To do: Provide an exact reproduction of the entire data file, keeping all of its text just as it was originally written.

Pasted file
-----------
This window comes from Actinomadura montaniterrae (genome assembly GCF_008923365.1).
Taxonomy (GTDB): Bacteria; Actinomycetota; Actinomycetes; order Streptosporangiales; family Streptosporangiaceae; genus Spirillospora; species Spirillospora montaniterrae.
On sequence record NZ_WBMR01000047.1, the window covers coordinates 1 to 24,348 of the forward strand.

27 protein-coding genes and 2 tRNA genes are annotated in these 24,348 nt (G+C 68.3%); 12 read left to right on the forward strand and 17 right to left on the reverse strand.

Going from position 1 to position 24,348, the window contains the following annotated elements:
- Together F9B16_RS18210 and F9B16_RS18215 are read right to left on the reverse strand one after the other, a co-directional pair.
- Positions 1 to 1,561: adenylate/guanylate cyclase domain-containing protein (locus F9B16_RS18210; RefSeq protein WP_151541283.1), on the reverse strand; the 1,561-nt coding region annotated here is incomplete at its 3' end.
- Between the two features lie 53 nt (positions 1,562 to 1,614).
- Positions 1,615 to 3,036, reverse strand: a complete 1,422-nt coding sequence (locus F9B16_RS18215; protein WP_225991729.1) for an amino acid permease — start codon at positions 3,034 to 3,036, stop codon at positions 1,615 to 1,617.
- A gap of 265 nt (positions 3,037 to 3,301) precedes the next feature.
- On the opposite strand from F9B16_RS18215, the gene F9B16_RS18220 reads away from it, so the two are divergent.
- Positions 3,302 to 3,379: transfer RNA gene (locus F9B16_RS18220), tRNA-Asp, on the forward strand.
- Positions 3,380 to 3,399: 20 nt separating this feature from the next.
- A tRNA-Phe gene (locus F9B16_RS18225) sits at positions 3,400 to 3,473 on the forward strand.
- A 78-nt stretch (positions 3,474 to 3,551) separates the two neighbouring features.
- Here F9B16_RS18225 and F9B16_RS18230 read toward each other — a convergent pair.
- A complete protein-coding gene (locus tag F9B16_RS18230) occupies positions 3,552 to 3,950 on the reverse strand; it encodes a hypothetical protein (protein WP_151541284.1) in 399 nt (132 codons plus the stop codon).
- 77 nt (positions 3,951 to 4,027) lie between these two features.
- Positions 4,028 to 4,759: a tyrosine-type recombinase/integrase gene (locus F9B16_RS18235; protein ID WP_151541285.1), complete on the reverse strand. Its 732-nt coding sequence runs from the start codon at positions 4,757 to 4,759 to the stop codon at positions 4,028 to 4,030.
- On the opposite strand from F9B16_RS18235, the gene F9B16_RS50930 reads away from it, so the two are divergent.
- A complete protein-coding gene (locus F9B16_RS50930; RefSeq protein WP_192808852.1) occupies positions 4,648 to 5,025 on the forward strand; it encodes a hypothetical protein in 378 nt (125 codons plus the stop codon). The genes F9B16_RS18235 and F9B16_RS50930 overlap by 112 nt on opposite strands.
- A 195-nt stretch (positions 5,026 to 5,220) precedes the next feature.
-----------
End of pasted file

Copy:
This window comes from Actinomadura montaniterrae (genome assembly GCF_008923365.1).
Taxonomy (GTDB): Bacteria; Actinomycetota; Actinomycetes; order Streptosporangiales; family Streptosporangiaceae; genus Spirillospora; species Spirillospora montaniterrae.
On sequence record NZ_WBMR01000047.1, the window covers coordinates 1 to 24,348 of the forward strand.

27 protein-coding genes and 2 tRNA genes are annotated in these 24,348 nt (G+C 68.3%); 12 read left to right on the forward strand and 17 right to left on the reverse strand.

Going from position 1 to position 24,348, the window contains the following annotated elements:
- Together F9B16_RS18210 and F9B16_RS18215 are read right to left on the reverse strand one after the other, a co-directional pair.
- Positions 1 to 1,561: adenylate/guanylate cyclase domain-containing protein (locus F9B16_RS18210; RefSeq protein WP_151541283.1), on the reverse strand; the 1,561-nt coding region annotated here is incomplete at its 3' end.
- Between the two features lie 53 nt (positions 1,562 to 1,614).
- Positions 1,615 to 3,036, reverse strand: a complete 1,422-nt coding sequence (locus F9B16_RS18215; protein WP_225991729.1) for an amino acid permease — start codon at positions 3,034 to 3,036, stop codon at positions 1,615 to 1,617.
- A gap of 265 nt (positions 3,037 to 3,301) precedes the next feature.
- On the opposite strand from F9B16_RS18215, the gene F9B16_RS18220 reads away from it, so the two are divergent.
- Positions 3,302 to 3,379: transfer RNA gene (locus F9B16_RS18220), tRNA-Asp, on the forward strand.
- Positions 3,380 to 3,399: 20 nt separating this feature from the next.
- A tRNA-Phe gene (locus F9B16_RS18225) sits at positions 3,400 to 3,473 on the forward strand.
- A 78-nt stretch (positions 3,474 to 3,551) separates the two neighbouring features.
- Here F9B16_RS18225 and F9B16_RS18230 read toward each other — a convergent pair.
- A complete protein-coding gene (locus tag F9B16_RS18230) occupies positions 3,552 to 3,950 on the reverse strand; it encodes a hypothetical protein (protein WP_151541284.1) in 399 nt (132 codons plus the stop codon).
- 77 nt (positions 3,951 to 4,027) lie between these two features.
- Positions 4,028 to 4,759: a tyrosine-type recombinase/integrase gene (locus F9B16_RS18235; protein ID WP_151541285.1), complete on the reverse strand. Its 732-nt coding sequence runs from the start codon at positions 4,757 to 4,759 to the stop codon at positions 4,028 to 4,030.
- On the opposite strand from F9B16_RS18235, the gene F9B16_RS50930 reads away from it, so the two are divergent.
- A complete protein-coding gene (locus F9B16_RS50930; RefSeq protein WP_192808852.1) occupies positions 4,648 to 5,025 on the forward strand; it encodes a hypothetical protein in 378 nt (125 codons plus the stop codon). The genes F9B16_RS18235 and F9B16_RS50930 overlap by 112 nt on opposite strands.
- A 195-nt stretch (positions 5,026 to 5,220) precedes the next feature.